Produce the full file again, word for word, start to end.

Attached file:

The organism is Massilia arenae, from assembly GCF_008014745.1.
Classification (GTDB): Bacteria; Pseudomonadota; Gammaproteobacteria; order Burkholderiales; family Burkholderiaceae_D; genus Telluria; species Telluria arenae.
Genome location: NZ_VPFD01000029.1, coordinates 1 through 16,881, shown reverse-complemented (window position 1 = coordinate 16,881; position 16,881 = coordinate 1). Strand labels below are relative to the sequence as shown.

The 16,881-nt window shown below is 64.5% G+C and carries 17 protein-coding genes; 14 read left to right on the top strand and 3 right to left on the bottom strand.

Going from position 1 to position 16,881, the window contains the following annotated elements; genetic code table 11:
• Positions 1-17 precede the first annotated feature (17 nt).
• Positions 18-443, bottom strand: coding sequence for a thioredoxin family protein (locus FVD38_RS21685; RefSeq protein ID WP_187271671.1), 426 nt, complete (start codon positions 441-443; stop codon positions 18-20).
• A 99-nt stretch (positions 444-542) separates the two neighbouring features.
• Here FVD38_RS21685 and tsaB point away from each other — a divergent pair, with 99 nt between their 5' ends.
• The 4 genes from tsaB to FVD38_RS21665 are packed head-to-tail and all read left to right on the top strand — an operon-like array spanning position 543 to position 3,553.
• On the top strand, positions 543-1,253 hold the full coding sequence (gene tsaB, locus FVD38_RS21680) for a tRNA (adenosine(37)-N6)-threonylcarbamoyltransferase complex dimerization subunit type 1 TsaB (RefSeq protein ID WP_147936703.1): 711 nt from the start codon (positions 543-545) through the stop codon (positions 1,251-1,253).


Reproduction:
The organism is Massilia arenae, from assembly GCF_008014745.1.
Classification (GTDB): Bacteria; Pseudomonadota; Gammaproteobacteria; order Burkholderiales; family Burkholderiaceae_D; genus Telluria; species Telluria arenae.
Genome location: NZ_VPFD01000029.1, coordinates 1 through 16,881, shown reverse-complemented (window position 1 = coordinate 16,881; position 16,881 = coordinate 1). Strand labels below are relative to the sequence as shown.

The 16,881-nt window shown below is 64.5% G+C and carries 17 protein-coding genes; 14 read left to right on the top strand and 3 right to left on the bottom strand.

Going from position 1 to position 16,881, the window contains the following annotated elements; genetic code table 11:
• Positions 1-17 precede the first annotated feature (17 nt).
• Positions 18-443, bottom strand: coding sequence for a thioredoxin family protein (locus FVD38_RS21685; RefSeq protein ID WP_187271671.1), 426 nt, complete (start codon positions 441-443; stop codon positions 18-20).
• A 99-nt stretch (positions 444-542) separates the two neighbouring features.
• Here FVD38_RS21685 and tsaB point away from each other — a divergent pair, with 99 nt between their 5' ends.
• The 4 genes from tsaB to FVD38_RS21665 are packed head-to-tail and all read left to right on the top strand — an operon-like array spanning position 543 to position 3,553.
• On the top strand, positions 543-1,253 hold the full coding sequence (gene tsaB, locus FVD38_RS21680) for a tRNA (adenosine(37)-N6)-threonylcarbamoyltransferase complex dimerization subunit type 1 TsaB (RefSeq protein ID WP_147936703.1): 711 nt from the start codon (positions 543-545) through the stop codon (positions 1,251-1,253).